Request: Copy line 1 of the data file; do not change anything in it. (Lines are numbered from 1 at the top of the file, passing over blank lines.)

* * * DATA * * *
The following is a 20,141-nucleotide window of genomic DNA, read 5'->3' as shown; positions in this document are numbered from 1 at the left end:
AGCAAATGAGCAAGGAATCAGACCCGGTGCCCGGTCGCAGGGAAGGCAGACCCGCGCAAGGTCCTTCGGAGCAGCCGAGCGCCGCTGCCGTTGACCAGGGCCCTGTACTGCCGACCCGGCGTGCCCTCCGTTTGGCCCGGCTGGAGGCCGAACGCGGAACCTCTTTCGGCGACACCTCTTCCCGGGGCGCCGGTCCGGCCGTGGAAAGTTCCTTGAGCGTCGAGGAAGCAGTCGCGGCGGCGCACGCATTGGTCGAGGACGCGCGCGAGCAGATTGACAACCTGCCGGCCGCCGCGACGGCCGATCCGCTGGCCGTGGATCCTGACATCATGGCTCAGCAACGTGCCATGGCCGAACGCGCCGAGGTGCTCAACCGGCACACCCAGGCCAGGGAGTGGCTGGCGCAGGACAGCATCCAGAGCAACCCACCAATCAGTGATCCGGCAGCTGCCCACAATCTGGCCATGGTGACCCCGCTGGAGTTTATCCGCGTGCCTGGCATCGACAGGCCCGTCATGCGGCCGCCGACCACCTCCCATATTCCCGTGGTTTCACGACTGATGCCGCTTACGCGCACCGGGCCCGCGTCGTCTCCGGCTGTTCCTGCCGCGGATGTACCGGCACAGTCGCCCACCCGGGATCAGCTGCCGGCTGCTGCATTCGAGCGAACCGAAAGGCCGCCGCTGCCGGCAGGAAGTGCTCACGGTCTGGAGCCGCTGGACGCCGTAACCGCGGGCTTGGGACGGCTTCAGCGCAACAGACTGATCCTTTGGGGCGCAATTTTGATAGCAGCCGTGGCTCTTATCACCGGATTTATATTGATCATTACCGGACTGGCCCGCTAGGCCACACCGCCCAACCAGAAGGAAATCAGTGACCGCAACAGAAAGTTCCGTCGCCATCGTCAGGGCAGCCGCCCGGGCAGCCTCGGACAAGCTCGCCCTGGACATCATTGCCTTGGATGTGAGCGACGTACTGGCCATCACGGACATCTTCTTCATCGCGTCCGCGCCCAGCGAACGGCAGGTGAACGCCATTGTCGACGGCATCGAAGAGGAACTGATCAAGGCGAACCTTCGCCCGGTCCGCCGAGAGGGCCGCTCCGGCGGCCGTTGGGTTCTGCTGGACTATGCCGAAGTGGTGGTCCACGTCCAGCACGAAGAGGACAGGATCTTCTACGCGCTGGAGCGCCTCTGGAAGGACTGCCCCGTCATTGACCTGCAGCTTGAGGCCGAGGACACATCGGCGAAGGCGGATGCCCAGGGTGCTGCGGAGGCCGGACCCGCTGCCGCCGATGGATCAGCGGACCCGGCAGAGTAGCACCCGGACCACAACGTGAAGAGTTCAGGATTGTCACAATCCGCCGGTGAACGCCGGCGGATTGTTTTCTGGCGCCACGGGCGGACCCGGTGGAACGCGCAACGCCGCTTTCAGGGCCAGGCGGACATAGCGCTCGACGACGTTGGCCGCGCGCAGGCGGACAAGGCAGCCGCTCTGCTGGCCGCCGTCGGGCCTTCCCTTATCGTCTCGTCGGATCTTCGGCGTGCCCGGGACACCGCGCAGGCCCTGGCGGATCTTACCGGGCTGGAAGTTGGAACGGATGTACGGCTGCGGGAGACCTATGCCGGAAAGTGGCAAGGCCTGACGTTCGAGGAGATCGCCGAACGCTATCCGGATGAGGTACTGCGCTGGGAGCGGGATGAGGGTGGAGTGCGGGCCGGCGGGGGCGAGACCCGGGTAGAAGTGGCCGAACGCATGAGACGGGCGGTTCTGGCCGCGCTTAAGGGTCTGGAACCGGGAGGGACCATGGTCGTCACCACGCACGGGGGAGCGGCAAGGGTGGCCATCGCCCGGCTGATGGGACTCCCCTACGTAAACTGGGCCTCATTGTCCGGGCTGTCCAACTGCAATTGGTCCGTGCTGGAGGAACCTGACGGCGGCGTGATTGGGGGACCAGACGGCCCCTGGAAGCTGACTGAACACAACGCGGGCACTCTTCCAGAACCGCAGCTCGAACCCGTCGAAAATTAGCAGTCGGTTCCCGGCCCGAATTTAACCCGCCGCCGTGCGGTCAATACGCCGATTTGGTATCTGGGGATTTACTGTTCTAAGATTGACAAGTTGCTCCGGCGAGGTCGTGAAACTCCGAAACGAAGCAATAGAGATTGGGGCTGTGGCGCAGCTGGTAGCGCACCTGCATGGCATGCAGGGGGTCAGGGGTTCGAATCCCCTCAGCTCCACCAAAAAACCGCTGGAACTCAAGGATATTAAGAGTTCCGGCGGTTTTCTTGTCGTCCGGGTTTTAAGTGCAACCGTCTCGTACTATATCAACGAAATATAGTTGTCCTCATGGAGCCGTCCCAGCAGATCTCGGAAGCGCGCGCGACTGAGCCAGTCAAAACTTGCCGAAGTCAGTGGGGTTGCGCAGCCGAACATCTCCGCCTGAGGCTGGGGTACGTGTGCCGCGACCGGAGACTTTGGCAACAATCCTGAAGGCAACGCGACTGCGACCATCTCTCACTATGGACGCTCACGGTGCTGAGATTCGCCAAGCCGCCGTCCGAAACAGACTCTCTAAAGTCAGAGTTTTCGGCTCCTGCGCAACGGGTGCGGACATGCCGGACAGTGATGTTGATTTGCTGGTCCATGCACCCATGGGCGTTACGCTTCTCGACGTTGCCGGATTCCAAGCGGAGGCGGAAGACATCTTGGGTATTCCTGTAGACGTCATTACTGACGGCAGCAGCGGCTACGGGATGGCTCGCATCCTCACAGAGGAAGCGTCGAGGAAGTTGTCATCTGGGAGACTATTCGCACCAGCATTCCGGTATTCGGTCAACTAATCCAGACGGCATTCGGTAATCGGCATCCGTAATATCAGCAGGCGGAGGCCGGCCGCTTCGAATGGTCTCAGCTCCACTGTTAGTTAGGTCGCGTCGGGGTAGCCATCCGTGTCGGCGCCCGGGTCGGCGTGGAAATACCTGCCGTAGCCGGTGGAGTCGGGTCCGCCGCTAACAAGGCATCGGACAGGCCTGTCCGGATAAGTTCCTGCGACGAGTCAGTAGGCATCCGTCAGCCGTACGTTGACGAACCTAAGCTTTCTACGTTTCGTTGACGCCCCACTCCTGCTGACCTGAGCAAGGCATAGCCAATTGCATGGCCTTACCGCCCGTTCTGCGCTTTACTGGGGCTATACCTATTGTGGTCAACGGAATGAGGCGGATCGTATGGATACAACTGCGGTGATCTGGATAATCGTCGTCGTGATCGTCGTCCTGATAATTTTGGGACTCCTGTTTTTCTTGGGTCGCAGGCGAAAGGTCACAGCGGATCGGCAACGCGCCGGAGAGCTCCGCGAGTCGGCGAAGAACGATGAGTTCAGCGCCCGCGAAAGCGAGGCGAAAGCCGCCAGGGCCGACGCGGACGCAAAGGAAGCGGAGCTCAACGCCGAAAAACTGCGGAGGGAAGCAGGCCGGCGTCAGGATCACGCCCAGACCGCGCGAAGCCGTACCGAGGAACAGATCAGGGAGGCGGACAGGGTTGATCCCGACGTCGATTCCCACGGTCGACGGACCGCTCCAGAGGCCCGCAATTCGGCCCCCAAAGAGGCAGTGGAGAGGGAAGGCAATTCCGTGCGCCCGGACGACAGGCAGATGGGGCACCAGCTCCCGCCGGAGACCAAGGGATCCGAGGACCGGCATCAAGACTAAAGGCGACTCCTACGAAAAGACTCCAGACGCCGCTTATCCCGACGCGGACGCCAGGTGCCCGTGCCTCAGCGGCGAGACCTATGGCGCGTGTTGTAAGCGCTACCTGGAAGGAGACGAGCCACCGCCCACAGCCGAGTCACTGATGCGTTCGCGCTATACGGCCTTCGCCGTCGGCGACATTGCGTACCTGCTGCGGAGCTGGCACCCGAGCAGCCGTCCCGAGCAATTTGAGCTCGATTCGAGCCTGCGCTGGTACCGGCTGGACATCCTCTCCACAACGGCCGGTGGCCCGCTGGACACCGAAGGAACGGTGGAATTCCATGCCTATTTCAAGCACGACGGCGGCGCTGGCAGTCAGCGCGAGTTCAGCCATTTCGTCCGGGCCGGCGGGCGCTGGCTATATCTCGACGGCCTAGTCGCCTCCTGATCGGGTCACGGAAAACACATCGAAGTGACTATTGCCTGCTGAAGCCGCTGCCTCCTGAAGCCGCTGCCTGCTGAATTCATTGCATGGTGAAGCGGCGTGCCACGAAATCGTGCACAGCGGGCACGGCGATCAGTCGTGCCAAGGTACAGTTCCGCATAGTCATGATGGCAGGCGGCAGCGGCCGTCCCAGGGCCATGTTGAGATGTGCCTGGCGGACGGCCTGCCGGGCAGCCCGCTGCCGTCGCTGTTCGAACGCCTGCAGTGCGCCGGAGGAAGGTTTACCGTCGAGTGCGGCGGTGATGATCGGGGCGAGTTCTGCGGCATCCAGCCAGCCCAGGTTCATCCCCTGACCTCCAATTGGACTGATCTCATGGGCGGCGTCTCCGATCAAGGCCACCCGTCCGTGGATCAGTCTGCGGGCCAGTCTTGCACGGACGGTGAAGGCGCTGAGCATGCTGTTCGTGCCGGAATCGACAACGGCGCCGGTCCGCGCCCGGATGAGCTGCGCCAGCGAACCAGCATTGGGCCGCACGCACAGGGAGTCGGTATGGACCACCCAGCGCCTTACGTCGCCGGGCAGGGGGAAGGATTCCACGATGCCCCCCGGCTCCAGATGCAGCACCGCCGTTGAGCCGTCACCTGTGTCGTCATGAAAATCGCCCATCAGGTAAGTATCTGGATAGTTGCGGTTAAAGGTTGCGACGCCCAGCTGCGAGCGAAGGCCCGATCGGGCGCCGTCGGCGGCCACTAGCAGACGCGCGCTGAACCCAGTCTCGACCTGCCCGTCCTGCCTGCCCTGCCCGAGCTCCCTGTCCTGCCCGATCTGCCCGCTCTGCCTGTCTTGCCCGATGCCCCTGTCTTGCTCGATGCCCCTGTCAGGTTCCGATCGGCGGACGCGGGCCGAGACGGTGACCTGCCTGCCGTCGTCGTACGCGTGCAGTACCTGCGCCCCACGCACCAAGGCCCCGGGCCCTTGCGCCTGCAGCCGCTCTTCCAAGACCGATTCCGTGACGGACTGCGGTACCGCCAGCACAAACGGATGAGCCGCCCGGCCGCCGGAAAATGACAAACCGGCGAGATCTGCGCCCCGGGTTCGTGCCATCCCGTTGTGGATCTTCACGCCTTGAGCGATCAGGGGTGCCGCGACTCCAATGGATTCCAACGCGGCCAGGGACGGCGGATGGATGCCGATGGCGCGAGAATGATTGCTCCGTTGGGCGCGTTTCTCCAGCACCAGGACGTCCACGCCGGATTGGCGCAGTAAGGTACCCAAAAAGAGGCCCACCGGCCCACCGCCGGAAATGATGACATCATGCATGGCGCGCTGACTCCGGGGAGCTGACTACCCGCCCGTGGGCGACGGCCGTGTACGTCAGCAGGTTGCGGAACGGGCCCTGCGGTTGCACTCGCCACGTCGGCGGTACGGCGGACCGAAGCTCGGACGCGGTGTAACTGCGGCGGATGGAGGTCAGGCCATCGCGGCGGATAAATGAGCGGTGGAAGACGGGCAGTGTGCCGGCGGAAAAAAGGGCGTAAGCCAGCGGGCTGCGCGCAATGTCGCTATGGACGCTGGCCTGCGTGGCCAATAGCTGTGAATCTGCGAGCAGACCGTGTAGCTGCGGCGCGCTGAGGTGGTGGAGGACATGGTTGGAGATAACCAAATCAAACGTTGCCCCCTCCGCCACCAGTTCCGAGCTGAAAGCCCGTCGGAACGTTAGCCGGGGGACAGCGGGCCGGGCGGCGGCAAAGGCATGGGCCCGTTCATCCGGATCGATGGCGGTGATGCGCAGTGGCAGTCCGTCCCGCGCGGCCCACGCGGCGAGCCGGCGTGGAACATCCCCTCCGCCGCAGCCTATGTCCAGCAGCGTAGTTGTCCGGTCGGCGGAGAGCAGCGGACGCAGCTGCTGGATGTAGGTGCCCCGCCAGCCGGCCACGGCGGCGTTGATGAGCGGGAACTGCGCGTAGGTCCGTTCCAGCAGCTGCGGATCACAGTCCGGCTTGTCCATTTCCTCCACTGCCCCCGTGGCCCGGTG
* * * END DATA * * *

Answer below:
The following is a 20,141-nucleotide window of genomic DNA, read 5'->3' as shown; positions in this document are numbered from 1 at the left end: